Knowledge & News

It's 2019 - where's my flying car?

10 April 2019

This article first appeared in Birmingham Post.

"Mark my word: a combination airplane and motorcar is coming. You may smile, but it will come." – Henry Ford, 1940.

At the time Henry Ford spoke these words, imagining the year 2019 may have conjured predictions of a world filled with technologically-advanced civilisations colonizing other planets and, in Ford’s mind at least, travelling in flying cars.

Whereas it is likely that Man will step foot on the surface of Mars in the next few decades and perhaps form a Martian colony within the next century, the idea of flying cars seems as futuristic and far-off now as it must have done to many in 1940.

The technological hurdles to overcome in designing a commercially-viable flying car are numerous and any potential design needs to answer many questions.

For instance, how will such a vehicle travel safely both on the road and in the air? Where and how will the flying surfaces (e.g. wings) and thrusters (e.g. propeller) be stored when on the road? Will the operator require a pilot’s license? Will the vehicle be sufficiently environmentally friendly both in terms of low CO2 and noise emissions? Is the vehicle affordable to produce and to maintain?

Recently, there appears to have been a resurgence of research and development in flying cars with the number of related patent applications growing substantially over the last decade.

Between 2008 and 2018, the number of “flying car” patent applications published globally grew seven-fold from just 60 in 2008 to over 400 in 2018.

China appears to be leading the way, with over half of the patent applications published in 2018 originating from the Far-East. However, around one quarter originated from European countries including the UK.

It is likely that recent advances in quadcopter drone technology and artificial intelligence (AI)have fuelled the upward trend in flying car patent applications.

In the past, flying car prototypes tended to be little more than a car with removable wings and a propeller. More modern designs incorporate multiple rotors which allow the vehicle to take-off vertically like a helicopter – something which is much more practical in urban environments.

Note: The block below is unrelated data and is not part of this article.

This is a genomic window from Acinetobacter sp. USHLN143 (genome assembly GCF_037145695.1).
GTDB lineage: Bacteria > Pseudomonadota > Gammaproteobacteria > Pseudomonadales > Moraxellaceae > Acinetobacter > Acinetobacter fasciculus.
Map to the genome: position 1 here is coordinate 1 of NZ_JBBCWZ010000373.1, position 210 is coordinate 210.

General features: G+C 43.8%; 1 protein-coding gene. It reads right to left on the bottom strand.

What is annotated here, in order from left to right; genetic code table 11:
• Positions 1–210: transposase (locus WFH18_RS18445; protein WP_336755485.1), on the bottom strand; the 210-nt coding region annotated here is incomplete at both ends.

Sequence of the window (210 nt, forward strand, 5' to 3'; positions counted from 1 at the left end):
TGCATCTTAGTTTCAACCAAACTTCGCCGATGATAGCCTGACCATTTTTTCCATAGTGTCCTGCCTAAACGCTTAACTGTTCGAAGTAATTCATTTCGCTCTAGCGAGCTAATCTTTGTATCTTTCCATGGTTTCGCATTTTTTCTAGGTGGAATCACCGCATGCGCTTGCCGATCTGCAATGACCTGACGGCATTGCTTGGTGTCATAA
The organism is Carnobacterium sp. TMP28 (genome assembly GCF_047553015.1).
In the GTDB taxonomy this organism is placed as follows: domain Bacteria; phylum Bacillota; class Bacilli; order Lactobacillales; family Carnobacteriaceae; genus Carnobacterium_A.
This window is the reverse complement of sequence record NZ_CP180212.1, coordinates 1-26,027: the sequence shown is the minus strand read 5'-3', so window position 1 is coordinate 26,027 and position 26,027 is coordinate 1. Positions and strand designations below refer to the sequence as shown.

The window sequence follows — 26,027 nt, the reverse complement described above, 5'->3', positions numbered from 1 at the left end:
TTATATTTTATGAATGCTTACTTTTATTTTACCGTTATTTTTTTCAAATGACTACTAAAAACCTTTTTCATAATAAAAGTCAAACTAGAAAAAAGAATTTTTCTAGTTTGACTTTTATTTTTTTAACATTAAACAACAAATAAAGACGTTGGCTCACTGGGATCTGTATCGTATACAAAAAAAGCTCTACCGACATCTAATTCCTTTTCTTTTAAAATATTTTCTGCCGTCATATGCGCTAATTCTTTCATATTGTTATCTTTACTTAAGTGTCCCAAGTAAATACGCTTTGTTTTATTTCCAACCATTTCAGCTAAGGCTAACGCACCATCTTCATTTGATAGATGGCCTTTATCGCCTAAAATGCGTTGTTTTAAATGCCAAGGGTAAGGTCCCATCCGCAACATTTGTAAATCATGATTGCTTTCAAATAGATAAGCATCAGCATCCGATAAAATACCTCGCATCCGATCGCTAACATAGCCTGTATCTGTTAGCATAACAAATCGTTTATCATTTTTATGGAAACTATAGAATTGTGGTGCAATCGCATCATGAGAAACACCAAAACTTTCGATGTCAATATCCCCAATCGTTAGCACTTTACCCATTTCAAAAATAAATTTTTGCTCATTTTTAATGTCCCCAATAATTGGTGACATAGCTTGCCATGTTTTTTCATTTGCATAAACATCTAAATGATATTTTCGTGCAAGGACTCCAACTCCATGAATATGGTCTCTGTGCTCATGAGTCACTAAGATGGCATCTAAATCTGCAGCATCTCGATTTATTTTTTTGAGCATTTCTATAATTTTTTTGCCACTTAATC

Recently announced prototypes are set to fly autonomously and use AI to ensure that passengers arrive at their destination safely. With recent advances in material science, manufacturing methods and AI, Henry Ford’s 1940 prediction may come true sooner than many might have thought.

Understandably, the number of businesses which are actively researching and developing flying car technologies is relatively small.

For example, less than 20 companies have filed four or more patent applications related to “flying cars” in Europe and the US since the year 2000.

Interestingly, the top filer of such patent applications in the US and Europe in this period is AeroMobil, a little-known Slovakian company.

AeroMobil received €3 million in investment funding in 2016 and looks to be one of the first companies to put a flying car prototype into production. The correlation between AeroMobil’s patent output and its investment/innovation is unlikely to be a coincidence.

It is especially vital for small-to-medium sized enterprises (SMEs) working in new and emerging technological fields to protect their inventions through patents.

A portfolio of patents not only prevents other (larger) companies from using your ideas for economic advantage, a good patent portfolio makes your company look more attractive to investors and may also provide an additional revenue stream through licencing agreements.

If you have an invention you want to obtain patent protection for, do not wait until the day our skies are filled with flying cars before contacting a patent attorney.

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